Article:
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Growing Medicinal Herbs in a Woodland Sugar Maple Polyculture

Posts: 5
Location: Prior Lake, Minnesota
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Growing Medicinal Herbs in a Woodland Polyculture More...

Abstract: When individuals first learn about a new plant, many of them immediately are excited to have the plant in their landscape and look for a source of seeds and/or transplants to do so. What’s missing in many of these limitations is the fact that all plants grow in ecology of companion plants. The niche in which a species grows is filled with other plants that support it and the soil ecology. Taking a plant out of its natural environment and isolating it in pots or planting beds removes it from the supporting mechanisms that facilitate its growth. This is followed by reduced yields, disease, and reduction of the phytonutrients it might supply to its consumer. Cultivating these plants within a supporting ecology where all ecological functions are present and filled by plants with those functional roles may seem to reduce the yield, except for the fact that yields in aggregate of all the associated plants far exceeds that of the one.

Building a forest polyculture of any kind requires a considerable amount of planning and many sources of material to research the niche and species available to deliver human uses and ecological services. Keeping the final plant list to a minimum for the initial placement of the ecologically functioning species will help build a functional structure. After the initial 9 to 12 species are in place, including the over story, a number of shrubs, companion perennials, and a groundcover species, other plant species can be added.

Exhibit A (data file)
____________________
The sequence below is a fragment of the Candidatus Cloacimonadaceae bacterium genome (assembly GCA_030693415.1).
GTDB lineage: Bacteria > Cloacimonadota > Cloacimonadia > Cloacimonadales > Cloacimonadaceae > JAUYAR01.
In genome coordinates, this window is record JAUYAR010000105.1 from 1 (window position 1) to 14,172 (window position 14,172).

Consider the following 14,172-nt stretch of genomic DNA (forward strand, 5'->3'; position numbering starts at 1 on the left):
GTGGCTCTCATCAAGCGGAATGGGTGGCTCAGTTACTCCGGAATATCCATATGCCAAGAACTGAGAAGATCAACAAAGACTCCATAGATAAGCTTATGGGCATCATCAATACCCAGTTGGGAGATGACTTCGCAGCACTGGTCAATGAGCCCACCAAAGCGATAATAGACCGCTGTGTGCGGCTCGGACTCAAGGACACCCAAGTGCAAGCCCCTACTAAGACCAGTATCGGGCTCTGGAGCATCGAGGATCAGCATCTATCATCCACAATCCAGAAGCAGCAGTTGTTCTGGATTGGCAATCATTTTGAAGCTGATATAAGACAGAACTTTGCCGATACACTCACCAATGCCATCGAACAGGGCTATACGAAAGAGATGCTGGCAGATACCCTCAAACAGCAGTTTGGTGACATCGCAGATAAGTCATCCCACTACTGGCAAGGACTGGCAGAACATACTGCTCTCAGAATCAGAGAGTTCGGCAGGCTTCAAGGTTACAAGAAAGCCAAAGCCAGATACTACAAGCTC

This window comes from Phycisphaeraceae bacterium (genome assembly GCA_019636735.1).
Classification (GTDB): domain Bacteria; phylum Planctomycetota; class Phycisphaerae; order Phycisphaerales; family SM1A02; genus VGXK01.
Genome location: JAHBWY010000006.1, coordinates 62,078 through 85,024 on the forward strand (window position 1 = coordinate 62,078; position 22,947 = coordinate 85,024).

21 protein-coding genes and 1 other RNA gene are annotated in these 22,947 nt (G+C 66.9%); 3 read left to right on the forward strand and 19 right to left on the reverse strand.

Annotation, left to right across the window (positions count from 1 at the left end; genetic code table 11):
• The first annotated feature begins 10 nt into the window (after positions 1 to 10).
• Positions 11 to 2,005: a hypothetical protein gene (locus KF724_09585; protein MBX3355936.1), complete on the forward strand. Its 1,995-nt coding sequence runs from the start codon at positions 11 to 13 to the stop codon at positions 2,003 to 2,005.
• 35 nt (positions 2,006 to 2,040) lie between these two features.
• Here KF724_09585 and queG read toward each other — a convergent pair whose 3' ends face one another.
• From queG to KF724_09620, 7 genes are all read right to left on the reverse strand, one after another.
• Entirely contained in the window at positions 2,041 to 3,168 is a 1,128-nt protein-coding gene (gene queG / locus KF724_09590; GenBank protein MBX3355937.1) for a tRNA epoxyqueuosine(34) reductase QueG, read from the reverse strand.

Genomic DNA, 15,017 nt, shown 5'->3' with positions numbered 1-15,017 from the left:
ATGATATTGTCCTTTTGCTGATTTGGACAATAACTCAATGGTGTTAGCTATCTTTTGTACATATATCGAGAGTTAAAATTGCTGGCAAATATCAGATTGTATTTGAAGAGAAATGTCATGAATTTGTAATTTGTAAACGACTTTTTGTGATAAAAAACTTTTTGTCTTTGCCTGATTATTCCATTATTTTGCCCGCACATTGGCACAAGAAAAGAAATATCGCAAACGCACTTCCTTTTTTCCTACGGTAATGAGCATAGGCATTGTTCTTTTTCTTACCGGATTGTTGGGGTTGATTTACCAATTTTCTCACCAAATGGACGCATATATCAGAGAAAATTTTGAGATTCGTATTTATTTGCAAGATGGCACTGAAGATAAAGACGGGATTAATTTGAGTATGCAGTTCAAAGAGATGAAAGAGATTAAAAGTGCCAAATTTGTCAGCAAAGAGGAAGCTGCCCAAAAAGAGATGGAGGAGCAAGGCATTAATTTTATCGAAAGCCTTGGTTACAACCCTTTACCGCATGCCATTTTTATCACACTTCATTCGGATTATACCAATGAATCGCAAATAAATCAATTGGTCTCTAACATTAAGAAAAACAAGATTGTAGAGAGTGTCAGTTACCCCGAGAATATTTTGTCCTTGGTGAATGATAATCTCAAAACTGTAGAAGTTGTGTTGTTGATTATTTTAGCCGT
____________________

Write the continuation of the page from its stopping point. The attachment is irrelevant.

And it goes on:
Combining Chinese medicinal herbs into an existing ecological system of natural plant Associates increases the diversity of plant species, but also the disturbance regime frequency. If human harvesting is increased in the forest poly culture, ecologically supportive plants should also be increased. Nitrogen fixers, dynamic accumulators, and nurse plants will mitigate the removal of nutrients. It should be suggested that small patches of plants be implemented and studied prior to any large change in a forest ecosystem, that being said, the forest plants should be augmented with increased diversity, but still had a much smaller proportion than what already exists.

Please note: Some feedback I have received about the invasive nature of some species is based on local conditions. The structure of the polyculture can be used for many species and as always, all solutions are site specific. No native plants were harmed in the implementation of this polyculture.
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